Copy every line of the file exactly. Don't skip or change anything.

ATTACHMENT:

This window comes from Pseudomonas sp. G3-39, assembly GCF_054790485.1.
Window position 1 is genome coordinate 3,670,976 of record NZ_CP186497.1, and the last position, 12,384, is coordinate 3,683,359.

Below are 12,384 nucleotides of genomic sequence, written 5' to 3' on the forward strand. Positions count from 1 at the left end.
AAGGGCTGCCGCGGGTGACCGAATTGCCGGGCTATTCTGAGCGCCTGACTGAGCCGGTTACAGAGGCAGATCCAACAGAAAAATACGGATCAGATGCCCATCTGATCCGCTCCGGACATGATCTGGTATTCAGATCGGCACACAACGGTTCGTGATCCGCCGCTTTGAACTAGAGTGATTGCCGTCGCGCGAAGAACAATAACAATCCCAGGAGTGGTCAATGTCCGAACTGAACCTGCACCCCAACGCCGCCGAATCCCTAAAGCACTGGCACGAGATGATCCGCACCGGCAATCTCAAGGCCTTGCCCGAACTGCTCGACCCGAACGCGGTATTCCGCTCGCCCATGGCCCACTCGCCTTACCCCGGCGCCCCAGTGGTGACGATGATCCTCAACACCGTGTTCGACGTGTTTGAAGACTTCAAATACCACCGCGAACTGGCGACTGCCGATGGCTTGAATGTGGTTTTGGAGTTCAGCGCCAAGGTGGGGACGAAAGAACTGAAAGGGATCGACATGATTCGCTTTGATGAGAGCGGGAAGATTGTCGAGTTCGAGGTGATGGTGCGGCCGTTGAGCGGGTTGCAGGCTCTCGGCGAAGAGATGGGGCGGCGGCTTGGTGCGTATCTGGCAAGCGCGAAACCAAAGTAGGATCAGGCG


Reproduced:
This window comes from Pseudomonas sp. G3-39, assembly GCF_054790485.1.
Window position 1 is genome coordinate 3,670,976 of record NZ_CP186497.1, and the last position, 12,384, is coordinate 3,683,359.

Below are 12,384 nucleotides of genomic sequence, written 5' to 3' on the forward strand. Positions count from 1 at the left end.
AAGGGCTGCCGCGGGTGACCGAATTGCCGGGCTATTCTGAGCGCCTGACTGAGCCGGTTACAGAGGCAGATCCAACAGAAAAATACGGATCAGATGCCCATCTGATCCGCTCCGGACATGATCTGGTATTCAGATCGGCACACAACGGTTCGTGATCCGCCGCTTTGAACTAGAGTGATTGCCGTCGCGCGAAGAACAATAACAATCCCAGGAGTGGTCAATGTCCGAACTGAACCTGCACCCCAACGCCGCCGAATCCCTAAAGCACTGGCACGAGATGATCCGCACCGGCAATCTCAAGGCCTTGCCCGAACTGCTCGACCCGAACGCGGTATTCCGCTCGCCCATGGCCCACTCGCCTTACCCCGGCGCCCCAGTGGTGACGATGATCCTCAACACCGTGTTCGACGTGTTTGAAGACTTCAAATACCACCGCGAACTGGCGACTGCCGATGGCTTGAATGTGGTTTTGGAGTTCAGCGCCAAGGTGGGGACGAAAGAACTGAAAGGGATCGACATGATTCGCTTTGATGAGAGCGGGAAGATTGTCGAGTTCGAGGTGATGGTGCGGCCGTTGAGCGGGTTGCAGGCTCTCGGCGAAGAGATGGGGCGGCGGCTTGGTGCGTATCTGGCAAGCGCGAAACCAAAGTAGGATCAGGCG